Spikes said that he was placed on injured reserve at a time when he was healthy enough to play. Talib said his 2013 injury, listed by the team as a hip problem, actually was a quad injury.
On the surface, that should be enough to get the NFL to at least explore the situation. And while in multiple past occasions the league has acknowledged that it will be looking into potential injury-reporting violations (most recently, regarding the back injury suffered by Cowboys quarterback Tony Romo), the league isn’t saying anything about this situation.
“We do not plan to comment on the claims,” NFL spokesman Greg Aiello told PFT by email on Thursday morning.
Over the years, we’ve developed the distinct impression that the NFL prefers to avoid shining too bright of a light on the irregularities of the injury-reporting system. The procedure is aimed at creating the impression that there’s no inside information to be obtained by gamblers. Obsessing over the various violations of the letter and/or the spirit of the rules would serve only to highlight that, indeed, the truth doesn’t reside on a piece of paper filled out by the team — and that it can possibly be obtained by offering small, green, rectangular sheets of paper to persons who are in position to pass along accurate information about who’s really injured, and who really isn’t.
The involvement of the Patriots serves only to complicate matters for the league. As legend has it, the Spygate-related information given to the NFL by the Patriots that was destroyed by the league office consisted of evidence of cheating not only by the Patriots but also by multiple other teams in multiple other ways. As the folklore also goes, Patriots coach Bill Belichick vowed to go public with chapter-and-verse detail about cheating throughout the league if the league were to mess with the Patriots again.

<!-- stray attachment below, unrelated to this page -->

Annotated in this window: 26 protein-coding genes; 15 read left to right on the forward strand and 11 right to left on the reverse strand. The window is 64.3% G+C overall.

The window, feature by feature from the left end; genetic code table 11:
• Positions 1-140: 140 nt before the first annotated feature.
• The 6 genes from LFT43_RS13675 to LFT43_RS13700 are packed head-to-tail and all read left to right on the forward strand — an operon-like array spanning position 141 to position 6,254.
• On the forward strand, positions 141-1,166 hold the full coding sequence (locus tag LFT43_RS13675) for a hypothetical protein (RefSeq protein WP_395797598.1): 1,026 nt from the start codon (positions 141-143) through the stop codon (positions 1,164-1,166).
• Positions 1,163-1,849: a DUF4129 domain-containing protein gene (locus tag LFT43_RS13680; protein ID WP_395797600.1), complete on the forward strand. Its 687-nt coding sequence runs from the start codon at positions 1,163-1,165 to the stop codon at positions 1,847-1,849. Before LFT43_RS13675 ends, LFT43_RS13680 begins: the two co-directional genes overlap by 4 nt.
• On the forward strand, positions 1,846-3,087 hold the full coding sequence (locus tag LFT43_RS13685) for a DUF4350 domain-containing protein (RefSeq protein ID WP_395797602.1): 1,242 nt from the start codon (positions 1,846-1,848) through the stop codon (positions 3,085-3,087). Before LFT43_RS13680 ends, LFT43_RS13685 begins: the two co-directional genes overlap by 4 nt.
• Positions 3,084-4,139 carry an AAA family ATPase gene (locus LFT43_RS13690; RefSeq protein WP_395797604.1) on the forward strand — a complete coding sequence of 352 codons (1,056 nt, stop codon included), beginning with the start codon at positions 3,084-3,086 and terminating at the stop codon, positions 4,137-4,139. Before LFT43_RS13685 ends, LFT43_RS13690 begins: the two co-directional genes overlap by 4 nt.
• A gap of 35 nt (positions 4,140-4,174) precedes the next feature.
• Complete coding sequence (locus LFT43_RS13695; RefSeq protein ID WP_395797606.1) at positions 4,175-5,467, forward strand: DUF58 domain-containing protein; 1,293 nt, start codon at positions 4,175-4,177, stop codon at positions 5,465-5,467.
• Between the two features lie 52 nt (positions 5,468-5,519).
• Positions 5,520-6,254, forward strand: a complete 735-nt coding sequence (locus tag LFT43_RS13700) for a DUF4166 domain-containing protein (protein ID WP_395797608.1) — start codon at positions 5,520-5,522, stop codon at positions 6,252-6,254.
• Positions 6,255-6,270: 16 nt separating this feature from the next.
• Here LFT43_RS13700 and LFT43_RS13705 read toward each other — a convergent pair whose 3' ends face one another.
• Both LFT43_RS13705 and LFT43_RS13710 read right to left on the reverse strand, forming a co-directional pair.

To be clear, it’s not known that Belichick delivered to the league office proof of cheating by other teams, but that would help explain the league’s curious decision to quickly destroy the evidence. It’s also not known that Belichick threatened/promised to blow the whistle on league-wide cheating issues, but it would make plenty of sense for any team disciplined for violating the injury-reporting rules to be strongly tempted to point out that other teams routinely do the same things, or worse.
So whether it’s because the NFL doesn’t want to concede that the injury reports are far from perfect or because the NFL doesn’t want to pick a fight with Belichick that the league ultimately could lose in other ways, look for nothing to publicly come of this one.